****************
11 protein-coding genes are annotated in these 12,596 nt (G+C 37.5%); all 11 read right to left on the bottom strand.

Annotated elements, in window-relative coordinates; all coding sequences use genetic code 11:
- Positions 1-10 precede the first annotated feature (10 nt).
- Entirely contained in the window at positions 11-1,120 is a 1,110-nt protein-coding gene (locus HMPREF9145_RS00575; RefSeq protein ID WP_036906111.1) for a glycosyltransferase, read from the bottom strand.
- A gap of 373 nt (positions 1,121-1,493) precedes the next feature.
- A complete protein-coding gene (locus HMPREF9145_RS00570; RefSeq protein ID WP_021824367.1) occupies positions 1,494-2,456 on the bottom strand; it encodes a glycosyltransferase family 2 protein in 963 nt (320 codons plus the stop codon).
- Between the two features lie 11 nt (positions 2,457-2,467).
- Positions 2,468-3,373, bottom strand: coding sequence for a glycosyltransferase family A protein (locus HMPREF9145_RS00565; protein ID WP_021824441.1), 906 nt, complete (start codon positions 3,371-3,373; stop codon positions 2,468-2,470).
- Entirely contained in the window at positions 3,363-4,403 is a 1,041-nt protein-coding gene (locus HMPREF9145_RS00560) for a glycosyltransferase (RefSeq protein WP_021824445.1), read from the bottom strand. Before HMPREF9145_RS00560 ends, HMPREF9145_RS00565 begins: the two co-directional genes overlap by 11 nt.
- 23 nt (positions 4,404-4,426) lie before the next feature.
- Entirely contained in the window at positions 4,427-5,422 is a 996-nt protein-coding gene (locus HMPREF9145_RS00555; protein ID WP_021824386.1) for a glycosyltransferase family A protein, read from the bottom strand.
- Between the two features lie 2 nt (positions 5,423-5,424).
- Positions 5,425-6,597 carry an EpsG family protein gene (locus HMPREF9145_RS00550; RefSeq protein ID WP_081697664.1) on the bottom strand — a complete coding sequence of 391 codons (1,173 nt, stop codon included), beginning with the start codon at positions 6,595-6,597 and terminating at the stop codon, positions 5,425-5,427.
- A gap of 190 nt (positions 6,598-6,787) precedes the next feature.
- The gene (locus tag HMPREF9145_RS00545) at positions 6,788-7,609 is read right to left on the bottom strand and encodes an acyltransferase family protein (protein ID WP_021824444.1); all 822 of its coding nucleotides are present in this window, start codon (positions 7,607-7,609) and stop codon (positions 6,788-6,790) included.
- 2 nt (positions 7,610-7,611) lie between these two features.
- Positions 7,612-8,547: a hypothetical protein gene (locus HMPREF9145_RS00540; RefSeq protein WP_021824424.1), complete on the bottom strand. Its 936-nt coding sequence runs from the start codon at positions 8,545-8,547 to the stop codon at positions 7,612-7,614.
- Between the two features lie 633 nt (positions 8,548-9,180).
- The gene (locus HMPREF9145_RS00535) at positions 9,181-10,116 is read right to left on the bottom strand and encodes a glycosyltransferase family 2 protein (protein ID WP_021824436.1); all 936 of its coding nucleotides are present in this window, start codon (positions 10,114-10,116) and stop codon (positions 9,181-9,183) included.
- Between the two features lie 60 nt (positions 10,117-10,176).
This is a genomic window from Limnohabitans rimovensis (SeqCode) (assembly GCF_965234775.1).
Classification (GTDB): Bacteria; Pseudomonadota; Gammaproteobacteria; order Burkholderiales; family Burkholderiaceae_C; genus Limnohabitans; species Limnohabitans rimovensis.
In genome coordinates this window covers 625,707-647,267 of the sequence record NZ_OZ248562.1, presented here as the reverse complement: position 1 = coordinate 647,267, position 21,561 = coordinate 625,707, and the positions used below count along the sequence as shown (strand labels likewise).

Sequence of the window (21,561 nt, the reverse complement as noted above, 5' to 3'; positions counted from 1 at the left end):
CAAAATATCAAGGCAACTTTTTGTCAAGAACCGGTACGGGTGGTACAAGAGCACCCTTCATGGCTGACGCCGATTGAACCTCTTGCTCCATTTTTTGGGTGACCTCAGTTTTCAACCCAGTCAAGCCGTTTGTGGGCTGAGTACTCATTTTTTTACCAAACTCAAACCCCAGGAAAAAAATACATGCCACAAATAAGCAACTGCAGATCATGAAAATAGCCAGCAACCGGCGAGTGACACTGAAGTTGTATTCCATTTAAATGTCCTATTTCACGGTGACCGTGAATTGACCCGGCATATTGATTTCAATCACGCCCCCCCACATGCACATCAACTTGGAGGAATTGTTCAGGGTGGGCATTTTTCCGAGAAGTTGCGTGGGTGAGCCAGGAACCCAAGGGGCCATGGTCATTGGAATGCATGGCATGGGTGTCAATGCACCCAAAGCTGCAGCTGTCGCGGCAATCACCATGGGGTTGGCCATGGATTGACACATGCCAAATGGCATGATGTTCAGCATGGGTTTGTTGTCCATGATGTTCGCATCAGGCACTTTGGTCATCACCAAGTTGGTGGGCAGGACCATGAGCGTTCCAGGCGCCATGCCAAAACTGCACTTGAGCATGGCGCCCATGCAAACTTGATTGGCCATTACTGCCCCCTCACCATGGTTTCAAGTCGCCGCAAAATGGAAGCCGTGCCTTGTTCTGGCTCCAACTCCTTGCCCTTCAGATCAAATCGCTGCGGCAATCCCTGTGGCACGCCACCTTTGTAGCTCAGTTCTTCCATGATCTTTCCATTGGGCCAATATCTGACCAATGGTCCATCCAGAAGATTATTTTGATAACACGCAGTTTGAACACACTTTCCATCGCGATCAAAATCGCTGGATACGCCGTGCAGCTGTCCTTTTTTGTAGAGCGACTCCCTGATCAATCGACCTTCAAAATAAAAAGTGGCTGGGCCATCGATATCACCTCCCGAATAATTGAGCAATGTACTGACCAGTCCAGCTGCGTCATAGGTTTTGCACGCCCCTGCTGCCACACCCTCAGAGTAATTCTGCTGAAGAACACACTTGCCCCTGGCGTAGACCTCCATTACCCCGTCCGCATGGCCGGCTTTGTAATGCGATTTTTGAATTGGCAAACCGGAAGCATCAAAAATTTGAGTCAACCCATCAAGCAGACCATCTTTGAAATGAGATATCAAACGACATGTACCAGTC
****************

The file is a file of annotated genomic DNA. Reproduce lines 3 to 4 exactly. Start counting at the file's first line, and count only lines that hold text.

- Positions 1-10 precede the first annotated feature (10 nt).
- Entirely contained in the window at positions 11-1,120 is a 1,110-nt protein-coding gene (locus HMPREF9145_RS00575; RefSeq protein ID WP_036906111.1) for a glycosyltransferase, read from the bottom strand.